How will Apple avoid the fate that befell Sony after the retirement of Akio Morita? Will the new chief of Apple have enough of the iconic owner's instincts? Will the technology company stay youthful in spirit?
These are some of the questions that Michael Moritz brings up in ‘Return to the Little Kingdom: Steve Jobs, the creation of Apple, and how it changed the world'. Adding that no technology company has ever been able to consistently produce great consumer products for half a century, the author asks, “So, for Apple there is the inevitable question, what comes next? Can it continue to produce encore performances? Will the corpus always think and act differently?”
Moritz extols that at a time when empires are crumbling and corporate frauds are exposed, Apple is an emblem for daring, ingenuity, and enterprise. “When so much was piled atop mountains of debt, it is reassuring to know that real earnings and tangible profits can be used to invest in the future. When weak companies scurry to Washington to bleat for Federal bailout money, it is a tonic to realise that nothing is more effective than the spirit of a restless company threatened with extinction.”
The book opens by rewinding to when Steve Jobs was in his late twenties, addressing the Macintosh division at an offsite. “This is the cream of Apple. We have the best people here and we must do something that most of us have never done: We have never shipped a product…” He went on to show an object that looked like a desk diary, with a case covered in brown felt and opening to reveal a mock-up of a computer, the author reports.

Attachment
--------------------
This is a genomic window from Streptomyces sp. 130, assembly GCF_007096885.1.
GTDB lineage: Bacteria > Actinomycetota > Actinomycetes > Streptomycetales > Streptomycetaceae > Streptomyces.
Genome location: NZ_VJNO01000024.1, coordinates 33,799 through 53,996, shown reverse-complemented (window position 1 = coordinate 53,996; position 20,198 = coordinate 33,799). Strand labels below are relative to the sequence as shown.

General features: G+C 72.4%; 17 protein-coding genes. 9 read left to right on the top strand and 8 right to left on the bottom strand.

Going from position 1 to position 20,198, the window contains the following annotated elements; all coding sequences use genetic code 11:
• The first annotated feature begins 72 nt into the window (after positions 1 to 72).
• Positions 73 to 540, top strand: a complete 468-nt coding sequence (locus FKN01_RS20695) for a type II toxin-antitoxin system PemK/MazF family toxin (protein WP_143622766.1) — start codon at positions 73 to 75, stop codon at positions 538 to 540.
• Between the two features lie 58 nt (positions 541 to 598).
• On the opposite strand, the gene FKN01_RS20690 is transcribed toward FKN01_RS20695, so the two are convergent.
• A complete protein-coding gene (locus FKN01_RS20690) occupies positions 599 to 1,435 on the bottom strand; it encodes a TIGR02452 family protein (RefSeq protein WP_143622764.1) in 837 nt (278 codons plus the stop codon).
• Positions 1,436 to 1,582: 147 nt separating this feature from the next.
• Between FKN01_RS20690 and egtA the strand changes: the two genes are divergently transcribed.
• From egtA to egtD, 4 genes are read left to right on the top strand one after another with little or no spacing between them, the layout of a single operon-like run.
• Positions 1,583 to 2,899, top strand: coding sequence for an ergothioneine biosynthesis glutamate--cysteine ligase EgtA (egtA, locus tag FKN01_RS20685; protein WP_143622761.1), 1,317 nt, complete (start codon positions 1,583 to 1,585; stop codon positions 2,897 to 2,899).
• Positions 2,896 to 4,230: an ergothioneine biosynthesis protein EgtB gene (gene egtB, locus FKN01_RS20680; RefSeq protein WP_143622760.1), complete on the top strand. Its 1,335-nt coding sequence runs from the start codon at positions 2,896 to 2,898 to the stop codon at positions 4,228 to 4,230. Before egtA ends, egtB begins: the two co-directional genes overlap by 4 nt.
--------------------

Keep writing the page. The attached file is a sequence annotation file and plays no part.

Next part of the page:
“A screen occupied one half and a typewriter keyboard the other. ‘This is my dream,' said Jobs, ‘of what we'll be making in the mid- to late eighties. We won't reach this on Mac One or Mac Two but it will be Mac Three. This will be the culmination of all this Mac stuff.'”
Those interested in the history of Mac will relish the narrative about how the team battled with a printed circuit board which, festooned with probes and wires, looked like a stomach pried apart with sutures, retractors, and hemostats. “The probes were hooked to a logic analyser and the rows of lines on its green screen monitored the signals emerging from the microprocessor.”
You would also meet Burrell Smith, who first noticed the computer was not behaving properly while the rest of the engineers were celebrating what they thought was the completion of the first Mac prototype. “Smith had ignored the champagne, which at Apple (and at the Mac group in particular) had a habit of appearing from behind even the thinnest milestone, and sat by himself looking at the computer. He had used a heat gun, which looked like a hairdryer, and a spray to heat and cool particular chips to temperatures where quirks were liable to appear more frequently.”
Smith felt that the problem lay with the largest chip on the motherboard, the Motorola 68000 microprocessor, which allowed Mac to have about ten times as much computing power as the Apple II, though it used half as many chips. The author captures the difference in complexity through an analogy as described by Smith – ‘watching an ordinary baseball game and then trying to follow the action in a game where eight batters hit simultaneously to fifty-four outfielders.' So, what does Smith do? Perspiring, but flicking frames onto the logic analyser to inspect another frame showing the electronic signals from the clocks, because ‘you thrash around the design space long enough and you learn the idiosyncrasies.'